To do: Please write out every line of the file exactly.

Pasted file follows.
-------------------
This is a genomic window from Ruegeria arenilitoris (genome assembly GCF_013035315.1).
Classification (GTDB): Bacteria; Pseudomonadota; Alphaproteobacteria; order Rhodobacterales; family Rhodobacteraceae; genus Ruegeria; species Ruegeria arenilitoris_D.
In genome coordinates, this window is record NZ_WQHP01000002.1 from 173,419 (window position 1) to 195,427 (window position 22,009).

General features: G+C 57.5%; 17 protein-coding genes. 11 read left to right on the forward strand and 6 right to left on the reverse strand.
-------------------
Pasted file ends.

This is a genomic window from Ruegeria arenilitoris (genome assembly GCF_013035315.1).
Classification (GTDB): Bacteria; Pseudomonadota; Alphaproteobacteria; order Rhodobacterales; family Rhodobacteraceae; genus Ruegeria; species Ruegeria arenilitoris_D.
In genome coordinates, this window is record NZ_WQHP01000002.1 from 173,419 (window position 1) to 195,427 (window position 22,009).

General features: G+C 57.5%; 17 protein-coding genes. 11 read left to right on the forward strand and 6 right to left on the reverse strand.